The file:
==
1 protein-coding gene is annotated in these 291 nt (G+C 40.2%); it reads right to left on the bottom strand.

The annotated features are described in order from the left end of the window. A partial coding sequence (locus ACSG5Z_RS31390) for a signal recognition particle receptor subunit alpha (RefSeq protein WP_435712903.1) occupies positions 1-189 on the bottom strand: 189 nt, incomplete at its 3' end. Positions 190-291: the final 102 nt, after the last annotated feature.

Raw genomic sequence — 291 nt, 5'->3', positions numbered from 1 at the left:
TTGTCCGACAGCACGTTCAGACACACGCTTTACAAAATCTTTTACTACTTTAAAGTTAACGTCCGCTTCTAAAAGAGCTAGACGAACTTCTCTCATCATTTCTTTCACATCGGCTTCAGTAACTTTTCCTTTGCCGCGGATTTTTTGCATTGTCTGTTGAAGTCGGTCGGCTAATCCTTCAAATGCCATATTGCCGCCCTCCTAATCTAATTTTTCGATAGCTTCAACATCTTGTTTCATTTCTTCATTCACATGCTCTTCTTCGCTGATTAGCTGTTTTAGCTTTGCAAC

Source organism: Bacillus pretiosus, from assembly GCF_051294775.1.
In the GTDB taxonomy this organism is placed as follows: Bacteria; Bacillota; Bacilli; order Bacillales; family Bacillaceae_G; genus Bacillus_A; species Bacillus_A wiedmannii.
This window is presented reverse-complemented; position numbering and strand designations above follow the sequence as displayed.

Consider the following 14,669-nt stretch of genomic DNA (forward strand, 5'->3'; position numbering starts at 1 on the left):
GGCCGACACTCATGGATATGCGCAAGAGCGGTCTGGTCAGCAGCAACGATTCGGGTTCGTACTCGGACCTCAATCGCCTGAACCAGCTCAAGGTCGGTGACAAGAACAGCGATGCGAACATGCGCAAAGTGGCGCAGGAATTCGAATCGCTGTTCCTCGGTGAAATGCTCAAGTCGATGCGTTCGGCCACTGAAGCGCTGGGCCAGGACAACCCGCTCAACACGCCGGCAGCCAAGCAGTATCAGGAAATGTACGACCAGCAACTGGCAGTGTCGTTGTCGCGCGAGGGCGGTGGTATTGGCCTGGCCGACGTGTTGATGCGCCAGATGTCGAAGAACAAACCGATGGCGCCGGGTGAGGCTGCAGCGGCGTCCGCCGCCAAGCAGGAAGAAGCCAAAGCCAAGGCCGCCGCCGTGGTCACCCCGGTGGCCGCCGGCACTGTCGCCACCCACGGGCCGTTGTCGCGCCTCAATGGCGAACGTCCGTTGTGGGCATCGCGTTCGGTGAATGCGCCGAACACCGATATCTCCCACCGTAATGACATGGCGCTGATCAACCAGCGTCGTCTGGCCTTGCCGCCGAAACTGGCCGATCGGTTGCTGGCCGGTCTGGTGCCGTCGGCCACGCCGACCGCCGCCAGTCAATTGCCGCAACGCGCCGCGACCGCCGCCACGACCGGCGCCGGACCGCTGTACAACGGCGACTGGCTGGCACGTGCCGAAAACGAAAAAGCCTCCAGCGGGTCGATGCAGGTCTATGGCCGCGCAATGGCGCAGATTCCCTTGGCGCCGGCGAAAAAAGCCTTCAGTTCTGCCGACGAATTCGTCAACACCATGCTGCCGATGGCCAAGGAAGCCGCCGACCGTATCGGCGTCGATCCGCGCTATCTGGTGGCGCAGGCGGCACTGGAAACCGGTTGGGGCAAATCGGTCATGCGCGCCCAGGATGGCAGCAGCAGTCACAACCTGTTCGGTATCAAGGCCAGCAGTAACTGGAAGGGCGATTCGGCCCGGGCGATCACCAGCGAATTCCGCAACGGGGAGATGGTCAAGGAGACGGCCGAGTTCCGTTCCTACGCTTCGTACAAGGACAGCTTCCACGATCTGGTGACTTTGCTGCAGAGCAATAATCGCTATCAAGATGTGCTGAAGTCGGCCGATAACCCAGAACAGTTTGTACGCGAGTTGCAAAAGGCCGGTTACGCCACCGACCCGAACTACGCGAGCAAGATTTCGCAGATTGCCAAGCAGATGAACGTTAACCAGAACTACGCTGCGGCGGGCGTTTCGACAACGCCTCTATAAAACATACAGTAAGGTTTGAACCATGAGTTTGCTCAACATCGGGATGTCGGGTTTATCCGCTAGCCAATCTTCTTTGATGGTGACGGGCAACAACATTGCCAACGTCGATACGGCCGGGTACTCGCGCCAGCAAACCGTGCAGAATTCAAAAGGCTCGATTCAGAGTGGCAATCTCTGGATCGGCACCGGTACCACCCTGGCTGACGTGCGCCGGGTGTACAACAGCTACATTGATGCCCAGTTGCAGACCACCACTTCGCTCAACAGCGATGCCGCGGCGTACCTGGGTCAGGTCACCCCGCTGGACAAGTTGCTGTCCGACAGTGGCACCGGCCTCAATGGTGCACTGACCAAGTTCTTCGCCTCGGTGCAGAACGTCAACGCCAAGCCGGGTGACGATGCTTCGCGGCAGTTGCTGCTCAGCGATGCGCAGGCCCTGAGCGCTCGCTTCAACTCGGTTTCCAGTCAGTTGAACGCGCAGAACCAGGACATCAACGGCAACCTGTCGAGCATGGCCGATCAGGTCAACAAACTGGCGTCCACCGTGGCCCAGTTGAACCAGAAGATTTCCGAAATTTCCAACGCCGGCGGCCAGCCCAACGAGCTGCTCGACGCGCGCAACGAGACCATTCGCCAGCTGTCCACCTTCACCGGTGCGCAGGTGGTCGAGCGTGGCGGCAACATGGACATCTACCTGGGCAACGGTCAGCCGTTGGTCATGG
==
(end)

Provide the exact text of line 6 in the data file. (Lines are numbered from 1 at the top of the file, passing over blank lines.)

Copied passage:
In the GTDB taxonomy this organism is placed as follows: Bacteria; Bacillota; Bacilli; order Bacillales; family Bacillaceae_G; genus Bacillus_A; species Bacillus_A wiedmannii.